We all need those, don’t we? I have seen this happen before. But this was really inspired by a TV advert, watching in the UK, for a bed company, called Dreams. It’s a major, major store.
Now what they have done is they have invented their own lifetime expectation of their product.
So what they do, they sell mattresses and they explain that to get a good sleep, you obviously need a good mattress.
And mattresses need replacing. And so now they imprint on the mattress and they recommend you replace it every 8 years.
So they now imprint on the mattress the date you bought it, so you can fill in the year you bought it, so that you can replace it in 8 years.
But they’ve already put it into people’s minds that a bed lasts for 8 years, or a mattress lasts for 8 years. So therefore, anyone who comes in the store, they could say how old is your current mattress?
And if someone says, ‘Oh, I don’t know’, say well, they really should be replaced every 8 years. Who says that it should be 8? Why isn’t it 10? Why isn’t it 9? Why isn’t it 7?
Well I have a feeling that they just picked 8. I’m sure there are some scientific reason for it.
But why don’t you try with your product? It has been done with other things. Now take food expiration dates. In some countries, there is incredibly confusing data.
There is, when to display by, when to sell by and when to use by. Now in the UK, it’s quite stringently regulated but its still confusing.
However most people don’t understand it, and they just, a lot of people play safe and throw stuff away, when the date passes. No one tests stuff.
So for example, yogurt. Yogurt will last longer than the expiration date. They just do. But the yogurt company has to play safe, so people throw them away and buy new ones.
Now I’m not saying that they are cheating, because they are not. They have to play safe and they have to follow the rules.
But think of your product, think of your service. Why not teach your clients that it has an expiration date.
There is a date, so if you provide a service, do they need it once a year, do they need it twice a year?
Well I remember back in the days of my original fire extinguisher maintenance company, Triangle Fire, we used to look after a brewery and of all its pubs around the UK.
And pubs have a lot of action, lot of the extinguishers were messed about with by clients and visitors to the pub.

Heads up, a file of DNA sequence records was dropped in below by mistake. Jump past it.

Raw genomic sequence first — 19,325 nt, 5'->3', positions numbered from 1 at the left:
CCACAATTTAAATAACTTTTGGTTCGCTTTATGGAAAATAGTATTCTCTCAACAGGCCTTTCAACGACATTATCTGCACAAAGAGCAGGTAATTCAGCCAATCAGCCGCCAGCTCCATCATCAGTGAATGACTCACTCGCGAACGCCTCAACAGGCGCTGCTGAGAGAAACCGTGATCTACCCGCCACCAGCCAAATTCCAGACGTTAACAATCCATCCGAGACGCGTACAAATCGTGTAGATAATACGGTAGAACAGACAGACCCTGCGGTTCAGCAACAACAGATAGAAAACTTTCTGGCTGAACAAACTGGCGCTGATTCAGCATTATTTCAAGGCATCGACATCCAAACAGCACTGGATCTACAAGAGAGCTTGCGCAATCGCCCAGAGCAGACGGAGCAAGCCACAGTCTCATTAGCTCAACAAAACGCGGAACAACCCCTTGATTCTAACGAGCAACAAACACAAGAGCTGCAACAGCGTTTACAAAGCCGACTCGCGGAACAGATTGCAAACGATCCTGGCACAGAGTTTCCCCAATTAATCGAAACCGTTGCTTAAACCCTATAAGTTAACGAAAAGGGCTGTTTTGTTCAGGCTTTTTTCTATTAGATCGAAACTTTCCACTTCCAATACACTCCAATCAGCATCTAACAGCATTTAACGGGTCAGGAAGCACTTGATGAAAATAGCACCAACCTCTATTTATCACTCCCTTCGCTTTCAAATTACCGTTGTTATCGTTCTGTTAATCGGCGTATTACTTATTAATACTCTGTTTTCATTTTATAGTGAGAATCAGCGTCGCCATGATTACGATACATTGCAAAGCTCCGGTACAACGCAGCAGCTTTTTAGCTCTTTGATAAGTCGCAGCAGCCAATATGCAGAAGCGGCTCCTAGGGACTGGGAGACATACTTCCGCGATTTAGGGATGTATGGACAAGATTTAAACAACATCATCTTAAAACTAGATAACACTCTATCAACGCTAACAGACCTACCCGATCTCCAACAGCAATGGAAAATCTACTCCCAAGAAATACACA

And so we recommended that they instead of having them serviced once a year, they had them serviced twice a year, to keep them more current.
The client agreed but that generated the same cost because the job is the same every time. That actually doubled the value of that contract.
The client was very happy because it wasn’t an expensive thing. They were getting good value, and they understood. But that doubled the income, from that one client.
There is a company, we sell their products in fire alarm systems. Smoke alarms that connect to a fire alarm panel in commercial buildings.
And one of the larger companies Apollo have said that they will now guarantee and give a product lifetime guarantee.
Now that is not a lifetime guarantee. That is a product lifetime guarantee. It’s possibly a bit sneaky but I do understand where they’re coming from.
And they then mention that the product has a lifetime of 10 years. So in effective, I mean they could just say, we give it a 10 year guarantee.
But by saying a product lifetime guarantee, its clever because then the customer understands that the manufacturer says that should be replaced, when its 10 years old.
Of course it may last for 15 years or 20 years. But you are going way beyond. When it should last.
Therefore people when they install it says, this is 10 years old, it needs replacing. There’s no real excuse.
You can choose to have it or to not have it. But the vast majority of people will accept that it needs replacing. Now before that there was no lifetime, left it down to the client to decide.
These things don’t last forever. And they are safety devices, they get less effective overtime. Same with, by the way, just to say, same with your smoke alarm at home. They do not last forever.
And definitely not longer than 10 years. But they are only a few quid. So, but with all these things, everything, a service, a product, they can have a recommended lifetimes. So why not try it yourself. Simple as that. Okay, I’m going to keep it short.
If you do come up with good ideas, email them in, you can get me at firstname.lastname@example.org. I do answer every email, I love to receive them. So please send them in.
Drive Time Podcast
Now today is Thursday, so it’s time for Drive Time Podcast. And give you a slightly different one today. Because generally, we are business owners and we have staff and we have to manage people.
So rather than marketing, I’m going to give you another one. This one has been going for, gosh 10 years or more. And it’s called Manager Tools.
They have a website at www.manager-tools.com. But it’s by a couple of gentlemen, Mike Auzenne and Mark Horstman.
I’m not sure if that’s how you pronounce it, but it’s clever. They are roughly 30 minutes, and they have, quite often have series.
So there is one about how to scan, how to go through resumes and things. And that was in, I think a series of 5.
But it’s clever. It’s won awards, galore and is incredibly popular.
But all those little things you need to know for work on managing staff, processes, anything. This has information on all of it. So go give it a go.
Go to iTunes, look up Manager Tools and you will find it. While you are there at iTunes, you might want to give a little review, I do like reviews. And do have quite a few, and they are very good.
So thank you very much to all those, that have. Just go to iTunes or Stitcher or SoundCloud and just give a review. Tell me what you think. I’d love to know. I’ll catch you soon.